And especially when the name of the man is synonymous with a way of life that was, to many of us, unforgivable.
But I stopped what I was doing when I heard of the death of Gusty Spence. I was in company at the time, with friends who remembered his image from the 1960s. Oddly enough, we had been discussing the prospects of Martin McGuinness in the Presidential election. My friends were astonished when I said that if you wanted to know someone who was genuinely committed to peace — for its own sake — and someone who was prepared almost to lay down his life for peace, Gusty Spence was the real thing.
There was no political calculation with him. Or to be more exact, the calculation he made was that it had been terribly wrong ever to have sought to justify the killing of other human beings on either sectarian or political grounds. He told me once that it didn’t matter whether a man served his time for a crime. Sometimes, you have no choice but to spend the rest of your life atoning. And not just for the things you did, but for the thoughts you had and the callousness you displayed.
I first met Gusty Spence in odd enough circumstances. It was the autumn of 1993. There was no republican or loyalist ceasefire then, and the final paragraphs were being drafted in the Downing Street Declaration, the document that led ultimately to the first ceasefires. A lot of work went on behind the scenes in those months, seeking to ensure that nationalist and republican opinion would be supportive of the declaration. Key players — from shadowy IRA figures to leading churchmen — were briefed on a regular basis about the ongoing process.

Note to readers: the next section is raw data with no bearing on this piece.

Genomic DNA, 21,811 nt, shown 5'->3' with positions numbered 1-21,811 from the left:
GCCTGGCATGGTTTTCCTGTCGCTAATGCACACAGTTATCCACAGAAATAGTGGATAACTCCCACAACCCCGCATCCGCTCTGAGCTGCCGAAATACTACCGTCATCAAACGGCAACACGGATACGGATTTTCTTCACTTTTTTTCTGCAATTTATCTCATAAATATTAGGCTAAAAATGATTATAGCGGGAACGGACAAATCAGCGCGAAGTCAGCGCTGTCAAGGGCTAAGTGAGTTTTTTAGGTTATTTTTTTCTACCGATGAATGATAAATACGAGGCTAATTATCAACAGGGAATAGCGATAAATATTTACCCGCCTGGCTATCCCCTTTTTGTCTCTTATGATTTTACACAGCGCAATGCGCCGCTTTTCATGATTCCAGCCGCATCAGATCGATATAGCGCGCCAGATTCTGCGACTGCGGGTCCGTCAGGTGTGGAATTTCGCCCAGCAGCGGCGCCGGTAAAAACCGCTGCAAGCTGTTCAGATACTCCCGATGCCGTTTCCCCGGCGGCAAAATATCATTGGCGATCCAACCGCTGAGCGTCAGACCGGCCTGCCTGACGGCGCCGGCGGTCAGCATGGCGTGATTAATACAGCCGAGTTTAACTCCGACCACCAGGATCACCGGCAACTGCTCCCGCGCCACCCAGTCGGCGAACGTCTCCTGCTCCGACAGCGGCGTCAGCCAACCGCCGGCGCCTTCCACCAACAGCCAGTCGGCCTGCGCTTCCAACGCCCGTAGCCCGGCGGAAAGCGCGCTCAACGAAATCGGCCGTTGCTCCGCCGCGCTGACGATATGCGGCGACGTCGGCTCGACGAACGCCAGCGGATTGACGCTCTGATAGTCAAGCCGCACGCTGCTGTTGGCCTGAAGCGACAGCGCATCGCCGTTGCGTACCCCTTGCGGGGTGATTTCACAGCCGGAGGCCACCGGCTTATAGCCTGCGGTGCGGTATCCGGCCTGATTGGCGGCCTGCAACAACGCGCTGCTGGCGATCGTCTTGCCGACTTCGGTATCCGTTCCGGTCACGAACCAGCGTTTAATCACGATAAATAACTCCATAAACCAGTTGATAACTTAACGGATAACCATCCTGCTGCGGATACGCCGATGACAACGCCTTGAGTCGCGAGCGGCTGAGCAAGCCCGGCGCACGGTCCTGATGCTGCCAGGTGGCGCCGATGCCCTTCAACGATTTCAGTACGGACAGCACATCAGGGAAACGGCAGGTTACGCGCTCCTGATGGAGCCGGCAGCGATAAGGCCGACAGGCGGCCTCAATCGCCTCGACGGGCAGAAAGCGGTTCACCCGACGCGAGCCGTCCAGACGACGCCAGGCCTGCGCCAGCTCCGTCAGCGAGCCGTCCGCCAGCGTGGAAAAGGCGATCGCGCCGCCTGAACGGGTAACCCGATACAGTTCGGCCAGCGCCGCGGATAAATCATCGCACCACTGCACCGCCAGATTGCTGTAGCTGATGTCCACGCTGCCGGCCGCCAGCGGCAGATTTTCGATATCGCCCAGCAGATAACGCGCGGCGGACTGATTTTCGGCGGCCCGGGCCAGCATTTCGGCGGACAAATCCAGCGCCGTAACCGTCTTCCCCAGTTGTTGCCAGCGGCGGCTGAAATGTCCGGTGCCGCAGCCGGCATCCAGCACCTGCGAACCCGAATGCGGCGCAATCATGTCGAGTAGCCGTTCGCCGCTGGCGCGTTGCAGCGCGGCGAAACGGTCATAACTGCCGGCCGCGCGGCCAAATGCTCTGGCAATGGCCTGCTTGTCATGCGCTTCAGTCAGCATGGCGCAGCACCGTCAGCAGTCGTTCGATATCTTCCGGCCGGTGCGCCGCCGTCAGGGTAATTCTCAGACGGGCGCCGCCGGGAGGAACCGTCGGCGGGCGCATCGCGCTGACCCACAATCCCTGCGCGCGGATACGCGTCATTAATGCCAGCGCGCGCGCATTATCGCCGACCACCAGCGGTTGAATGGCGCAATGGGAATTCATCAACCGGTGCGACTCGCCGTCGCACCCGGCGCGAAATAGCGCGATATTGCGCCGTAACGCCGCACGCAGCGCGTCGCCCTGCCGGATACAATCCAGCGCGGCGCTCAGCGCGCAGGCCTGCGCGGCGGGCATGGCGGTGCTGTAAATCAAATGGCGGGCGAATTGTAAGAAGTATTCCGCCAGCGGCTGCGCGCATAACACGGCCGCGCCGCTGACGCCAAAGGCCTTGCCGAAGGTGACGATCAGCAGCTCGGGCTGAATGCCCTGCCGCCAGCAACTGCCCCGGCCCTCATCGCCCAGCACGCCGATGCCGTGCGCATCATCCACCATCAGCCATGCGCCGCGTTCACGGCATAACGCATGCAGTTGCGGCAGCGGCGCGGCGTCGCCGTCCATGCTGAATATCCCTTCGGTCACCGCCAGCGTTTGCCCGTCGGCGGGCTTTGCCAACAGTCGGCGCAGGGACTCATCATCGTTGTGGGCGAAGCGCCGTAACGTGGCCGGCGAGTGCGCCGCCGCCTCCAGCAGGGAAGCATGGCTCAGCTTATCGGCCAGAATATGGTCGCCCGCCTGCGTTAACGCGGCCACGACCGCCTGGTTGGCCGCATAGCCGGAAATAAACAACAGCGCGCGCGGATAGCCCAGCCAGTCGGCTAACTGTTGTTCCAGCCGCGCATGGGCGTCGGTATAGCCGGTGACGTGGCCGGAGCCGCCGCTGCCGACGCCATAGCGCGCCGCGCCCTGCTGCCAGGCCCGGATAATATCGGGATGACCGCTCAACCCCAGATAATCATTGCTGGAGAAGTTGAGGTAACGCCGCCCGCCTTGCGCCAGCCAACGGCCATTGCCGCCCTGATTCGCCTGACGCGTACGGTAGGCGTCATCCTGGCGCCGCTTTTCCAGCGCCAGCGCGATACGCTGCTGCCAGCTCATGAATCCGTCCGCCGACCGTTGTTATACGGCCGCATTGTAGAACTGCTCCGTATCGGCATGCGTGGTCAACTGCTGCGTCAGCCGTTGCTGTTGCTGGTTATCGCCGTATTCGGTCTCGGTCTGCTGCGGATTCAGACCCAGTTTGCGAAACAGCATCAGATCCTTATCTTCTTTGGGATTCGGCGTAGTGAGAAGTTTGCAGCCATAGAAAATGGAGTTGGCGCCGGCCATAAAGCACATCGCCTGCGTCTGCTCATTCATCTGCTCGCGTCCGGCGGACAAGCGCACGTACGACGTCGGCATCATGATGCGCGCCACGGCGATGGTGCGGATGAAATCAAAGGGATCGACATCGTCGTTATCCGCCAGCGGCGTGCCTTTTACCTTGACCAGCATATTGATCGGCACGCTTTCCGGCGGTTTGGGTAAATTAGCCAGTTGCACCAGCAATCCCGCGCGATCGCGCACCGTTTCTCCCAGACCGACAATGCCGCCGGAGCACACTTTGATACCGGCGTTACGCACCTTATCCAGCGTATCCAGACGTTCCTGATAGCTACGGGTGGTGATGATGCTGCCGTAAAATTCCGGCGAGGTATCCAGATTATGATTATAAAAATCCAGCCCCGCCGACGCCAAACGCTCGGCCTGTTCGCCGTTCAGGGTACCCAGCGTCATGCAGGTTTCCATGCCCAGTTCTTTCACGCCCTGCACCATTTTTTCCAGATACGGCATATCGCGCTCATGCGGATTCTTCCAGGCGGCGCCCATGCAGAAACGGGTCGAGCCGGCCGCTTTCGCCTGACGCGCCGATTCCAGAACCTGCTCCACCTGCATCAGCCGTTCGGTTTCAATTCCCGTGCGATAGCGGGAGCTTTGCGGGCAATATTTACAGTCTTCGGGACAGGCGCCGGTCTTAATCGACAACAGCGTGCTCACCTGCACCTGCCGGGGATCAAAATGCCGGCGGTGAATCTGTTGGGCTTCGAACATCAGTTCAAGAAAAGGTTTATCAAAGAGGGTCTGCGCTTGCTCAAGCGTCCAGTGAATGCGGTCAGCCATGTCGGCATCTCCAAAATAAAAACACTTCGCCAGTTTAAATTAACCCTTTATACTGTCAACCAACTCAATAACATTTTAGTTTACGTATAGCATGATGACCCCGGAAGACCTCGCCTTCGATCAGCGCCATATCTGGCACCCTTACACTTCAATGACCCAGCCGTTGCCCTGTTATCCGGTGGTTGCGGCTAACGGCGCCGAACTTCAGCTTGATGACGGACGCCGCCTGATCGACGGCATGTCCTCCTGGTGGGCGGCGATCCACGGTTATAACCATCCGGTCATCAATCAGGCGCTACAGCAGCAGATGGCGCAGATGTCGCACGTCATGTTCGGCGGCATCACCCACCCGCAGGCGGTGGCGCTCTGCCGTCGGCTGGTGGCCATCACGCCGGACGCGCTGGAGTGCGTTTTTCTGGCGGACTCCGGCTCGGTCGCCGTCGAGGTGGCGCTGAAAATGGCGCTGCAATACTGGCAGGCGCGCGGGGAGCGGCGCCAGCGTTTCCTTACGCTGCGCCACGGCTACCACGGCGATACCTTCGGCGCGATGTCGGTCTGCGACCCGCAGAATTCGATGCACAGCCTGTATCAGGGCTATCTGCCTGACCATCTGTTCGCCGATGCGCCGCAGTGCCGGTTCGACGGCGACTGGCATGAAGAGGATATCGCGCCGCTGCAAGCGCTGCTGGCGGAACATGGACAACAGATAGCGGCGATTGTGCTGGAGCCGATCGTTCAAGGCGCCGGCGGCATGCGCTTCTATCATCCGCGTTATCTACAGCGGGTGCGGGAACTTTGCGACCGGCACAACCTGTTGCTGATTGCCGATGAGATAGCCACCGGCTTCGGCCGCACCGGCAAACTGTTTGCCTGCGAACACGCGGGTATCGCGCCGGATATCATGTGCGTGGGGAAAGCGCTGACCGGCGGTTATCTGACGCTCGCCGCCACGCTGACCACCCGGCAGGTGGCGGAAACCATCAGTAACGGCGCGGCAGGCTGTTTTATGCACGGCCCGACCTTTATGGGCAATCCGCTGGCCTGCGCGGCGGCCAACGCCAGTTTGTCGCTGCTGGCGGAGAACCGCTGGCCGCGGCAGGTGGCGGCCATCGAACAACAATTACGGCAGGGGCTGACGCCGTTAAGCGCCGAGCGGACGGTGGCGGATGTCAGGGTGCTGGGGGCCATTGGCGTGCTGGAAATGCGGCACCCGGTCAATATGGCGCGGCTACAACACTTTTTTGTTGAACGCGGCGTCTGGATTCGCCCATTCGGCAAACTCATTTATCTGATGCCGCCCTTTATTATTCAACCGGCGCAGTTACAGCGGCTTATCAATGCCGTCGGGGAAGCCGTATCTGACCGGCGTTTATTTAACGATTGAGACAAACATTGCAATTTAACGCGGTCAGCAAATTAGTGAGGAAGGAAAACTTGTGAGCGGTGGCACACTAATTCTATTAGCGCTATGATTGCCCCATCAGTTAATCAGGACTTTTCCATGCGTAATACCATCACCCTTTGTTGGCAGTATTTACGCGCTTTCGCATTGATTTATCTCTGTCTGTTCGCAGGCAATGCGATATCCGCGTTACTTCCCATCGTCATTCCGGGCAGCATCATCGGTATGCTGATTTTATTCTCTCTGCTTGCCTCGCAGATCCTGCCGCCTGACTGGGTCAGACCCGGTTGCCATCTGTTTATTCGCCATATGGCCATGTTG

Part of the assumption underlying that work was that the British side of the equation would be doing something similar to prepare unionist and loyalist opinion. But we couldn’t be sure of that – and one of the painful memories of earlier phases on the process, especially the Anglo-Irish Agreement of 1985, was of how little work had been done by the then British government to win support for that agreement among the people it was close to.